Cheers, love! The cavalry’s queer!
If you haven’t already heard, Blizzard Entertainment revealed to the world last month in their holiday comic Reflections that Lena “Tracer” Oxton, the mascot character for its acclaimed multiplayer game Overwatch, was a lesbian. Given how omnipresent she is in the game’s marketing, it was awesome to see this first step for queer representation within the game’s universe.
Within the statement that followed the comic’s release, in which they clarified that Tracer’s particular flavor of LGBTQ-ness was the L, Blizzard also confirmed that Tracer would not be the only character in Overwatch who identified somewhere within the alphabet soup of non-hetero sexualities. This, of course, led to immediate speculation about who else in Overwatch was queer.
In these discussions, Aleksandra “Zarya” Zaryanova is a frequently heard name. Indeed, Zarya’s bulky build, pink hair, and overall aesthetic seem to fit the common idea of what a butch lesbian looks like. That, however, is exactly where the discussion becomes tricky.
A common tactic lately in play against queer representation is the use of its own language against itself: assuming someone’s sexuality based on how they look is stereotyping, right? Just because a character fits a certain demographic’s common aesthetic, does that necessarily mean that they’re part of that demographic?
However, as we’ve mentioned before, some queer people do resemble the stereotype of their queerness. There’s nothing necessarily wrong with that, and there’s nothing necessarily wrong with creating queer characters who fit those stereotypes, as long as they are still three dimensional characters empowered by the narrative.
So would it be wrong to, in the next round of queer Overwatch reveals, show us that Zarya is also a lesbian? I argue no.
The fact of the matter is, butch lesbians do exist in real life. They’re no less valid than any other kind of lesbian just because they fit the societal stereotype of a lesbian, and they’re no less deserving of representation. And more to the point, they don’t really have any representation right now. Off the top of my head, the only character I can think of in any geeky media who is canonically a butch lesbian is the lady in the Sense8 Christmas special who runs the shelter where Nomi and Amanita are hiding out. While she is a good person, she’s not exactly front and center in the story. And while less nerdy media like Orange is the New Black may feature butch women more prominently, they’re incredibly scarce in genre fiction.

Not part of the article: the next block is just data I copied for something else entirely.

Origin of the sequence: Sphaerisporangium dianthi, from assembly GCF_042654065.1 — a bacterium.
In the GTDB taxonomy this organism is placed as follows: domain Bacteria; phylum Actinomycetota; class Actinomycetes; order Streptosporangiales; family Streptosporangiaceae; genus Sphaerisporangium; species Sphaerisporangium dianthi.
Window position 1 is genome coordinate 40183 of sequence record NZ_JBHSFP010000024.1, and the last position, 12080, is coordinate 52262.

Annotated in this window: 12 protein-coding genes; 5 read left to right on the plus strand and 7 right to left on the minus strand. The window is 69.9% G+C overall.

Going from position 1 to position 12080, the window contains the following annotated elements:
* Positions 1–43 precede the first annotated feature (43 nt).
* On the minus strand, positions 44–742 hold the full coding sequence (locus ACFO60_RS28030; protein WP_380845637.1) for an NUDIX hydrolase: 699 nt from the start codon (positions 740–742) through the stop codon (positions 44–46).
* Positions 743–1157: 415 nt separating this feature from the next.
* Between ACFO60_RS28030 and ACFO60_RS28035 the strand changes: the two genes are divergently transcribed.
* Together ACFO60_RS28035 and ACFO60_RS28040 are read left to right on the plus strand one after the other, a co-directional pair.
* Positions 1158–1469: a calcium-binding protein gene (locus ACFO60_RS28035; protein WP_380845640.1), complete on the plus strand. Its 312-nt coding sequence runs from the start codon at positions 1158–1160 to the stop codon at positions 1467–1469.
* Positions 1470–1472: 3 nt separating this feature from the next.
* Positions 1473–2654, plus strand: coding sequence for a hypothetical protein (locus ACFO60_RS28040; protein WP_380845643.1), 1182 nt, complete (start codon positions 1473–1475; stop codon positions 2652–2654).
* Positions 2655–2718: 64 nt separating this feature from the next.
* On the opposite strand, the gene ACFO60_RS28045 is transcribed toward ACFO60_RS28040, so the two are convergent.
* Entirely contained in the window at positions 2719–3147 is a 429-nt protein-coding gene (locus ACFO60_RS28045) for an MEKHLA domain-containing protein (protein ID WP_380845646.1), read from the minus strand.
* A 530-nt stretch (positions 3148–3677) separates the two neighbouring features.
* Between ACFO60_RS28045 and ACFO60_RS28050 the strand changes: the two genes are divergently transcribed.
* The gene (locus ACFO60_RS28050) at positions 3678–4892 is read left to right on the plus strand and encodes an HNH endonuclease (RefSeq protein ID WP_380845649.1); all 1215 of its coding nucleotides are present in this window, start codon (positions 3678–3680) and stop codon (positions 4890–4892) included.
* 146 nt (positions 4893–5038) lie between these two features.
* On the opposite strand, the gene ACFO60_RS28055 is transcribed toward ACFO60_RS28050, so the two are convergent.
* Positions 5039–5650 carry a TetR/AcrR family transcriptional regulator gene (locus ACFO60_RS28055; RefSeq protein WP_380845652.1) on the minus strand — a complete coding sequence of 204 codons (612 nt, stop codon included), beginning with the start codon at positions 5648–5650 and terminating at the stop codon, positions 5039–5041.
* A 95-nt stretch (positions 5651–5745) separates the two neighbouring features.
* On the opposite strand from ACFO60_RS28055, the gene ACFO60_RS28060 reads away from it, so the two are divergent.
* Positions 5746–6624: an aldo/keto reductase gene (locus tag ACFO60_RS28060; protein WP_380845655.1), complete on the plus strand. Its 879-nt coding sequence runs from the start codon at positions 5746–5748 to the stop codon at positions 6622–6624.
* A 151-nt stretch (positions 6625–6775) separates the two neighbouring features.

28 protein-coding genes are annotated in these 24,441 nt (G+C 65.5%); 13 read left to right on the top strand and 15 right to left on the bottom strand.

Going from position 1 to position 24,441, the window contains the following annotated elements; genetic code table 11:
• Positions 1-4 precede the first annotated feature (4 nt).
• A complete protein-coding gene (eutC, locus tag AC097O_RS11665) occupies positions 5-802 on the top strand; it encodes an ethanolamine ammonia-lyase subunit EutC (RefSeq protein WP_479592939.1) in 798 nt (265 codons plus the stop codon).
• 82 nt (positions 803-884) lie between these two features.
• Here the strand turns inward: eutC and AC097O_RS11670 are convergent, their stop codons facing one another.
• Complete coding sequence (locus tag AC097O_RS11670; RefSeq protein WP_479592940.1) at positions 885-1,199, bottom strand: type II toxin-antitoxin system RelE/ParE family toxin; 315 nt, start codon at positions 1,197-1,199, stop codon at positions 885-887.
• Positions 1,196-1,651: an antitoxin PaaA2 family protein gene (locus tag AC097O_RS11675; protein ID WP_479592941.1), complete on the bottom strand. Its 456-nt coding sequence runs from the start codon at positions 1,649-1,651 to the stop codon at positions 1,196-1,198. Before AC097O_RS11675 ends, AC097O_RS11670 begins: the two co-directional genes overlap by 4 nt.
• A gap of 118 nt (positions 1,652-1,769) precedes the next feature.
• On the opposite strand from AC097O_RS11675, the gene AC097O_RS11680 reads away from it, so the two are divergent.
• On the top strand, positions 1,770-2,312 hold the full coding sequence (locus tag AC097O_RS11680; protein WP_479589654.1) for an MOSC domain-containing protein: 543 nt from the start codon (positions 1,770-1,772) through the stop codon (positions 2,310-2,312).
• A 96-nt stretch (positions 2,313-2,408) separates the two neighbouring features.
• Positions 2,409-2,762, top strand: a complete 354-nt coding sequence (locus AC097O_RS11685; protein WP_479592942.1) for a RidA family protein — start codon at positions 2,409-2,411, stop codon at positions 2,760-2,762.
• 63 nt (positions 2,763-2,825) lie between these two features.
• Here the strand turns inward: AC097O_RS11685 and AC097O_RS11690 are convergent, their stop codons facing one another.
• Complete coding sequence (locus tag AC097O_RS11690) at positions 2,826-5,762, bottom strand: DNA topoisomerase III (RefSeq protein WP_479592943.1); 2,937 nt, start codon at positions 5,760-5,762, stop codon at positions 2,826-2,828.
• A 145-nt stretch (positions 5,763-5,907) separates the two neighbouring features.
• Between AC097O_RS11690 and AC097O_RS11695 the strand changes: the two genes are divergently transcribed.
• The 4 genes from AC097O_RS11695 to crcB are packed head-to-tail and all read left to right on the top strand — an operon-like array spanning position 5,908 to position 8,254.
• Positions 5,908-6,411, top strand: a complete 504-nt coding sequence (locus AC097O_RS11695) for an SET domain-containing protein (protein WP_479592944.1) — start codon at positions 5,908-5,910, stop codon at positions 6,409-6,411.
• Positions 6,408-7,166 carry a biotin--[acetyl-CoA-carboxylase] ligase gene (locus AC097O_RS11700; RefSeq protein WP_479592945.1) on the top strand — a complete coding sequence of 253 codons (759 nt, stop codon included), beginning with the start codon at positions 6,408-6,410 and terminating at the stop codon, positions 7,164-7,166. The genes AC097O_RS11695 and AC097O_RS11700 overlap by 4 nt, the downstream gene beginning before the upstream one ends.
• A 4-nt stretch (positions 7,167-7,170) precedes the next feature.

Revealing Zarya as a lesbian would be great both in and out of Overwatch for that reason. Outside the inner workings of Overwatch, it would mean that there was finally a butch lesbian hero with a complex character and backstory that butch women could look up to. Within Overwatch, it would be even more groundbreaking, as it would mean that the game had two different playable lesbian characters with very different looks, backgrounds, body types, and fighting styles, and who exist as lesbians without being in a relationship with each other. Rather than contributing to the idea that lesbians fit a certain stereotype, it would instead send the message that there’s not a wrong way to look like a lesbian. (Also, as Zarya is Russian and the real country of Russia actually blocked the Reflections comic within their borders for its gayness, it would be a great middle finger to those democracy-hating bigots.)
What it comes down to is this: we’re so busy getting into arguments over whether a character would be stereotypical if they were queer that we’re ignoring the fact that there are no existing examples to point to that fill those stereotypes. It’s hard to argue that shitty stereotypical representation is better than no representation at all. But that’s different from nuanced representation of an oft-stereotyped group. In a way, this is just another example of people buying into the trend of throwing certain parts of the queer community under the bus to appeal to a broader straight audience. It’s the queer representation version of saying “yes, I’m a feminist, but don’t worry, I’m not one of those hairy man-hating lesbian feminists”.
Arguments like these very much seem like we’re cutting off our collective nose to spite our collective face by accepting the idea that we should reject a valid part of the queer community because someone might find it stereotypical. As long as their queerness is a valid part of their character and not just a tacked-on addition or running joke, there’s no reason to reject this kind of representation. Accepting it will only lead to a richer and more diverse community of queer characters in our popular fiction, and I for one look forward to that future.
Hear more from Lady Saika on Character Reveal, the podcast she cohosts with BrothaDom!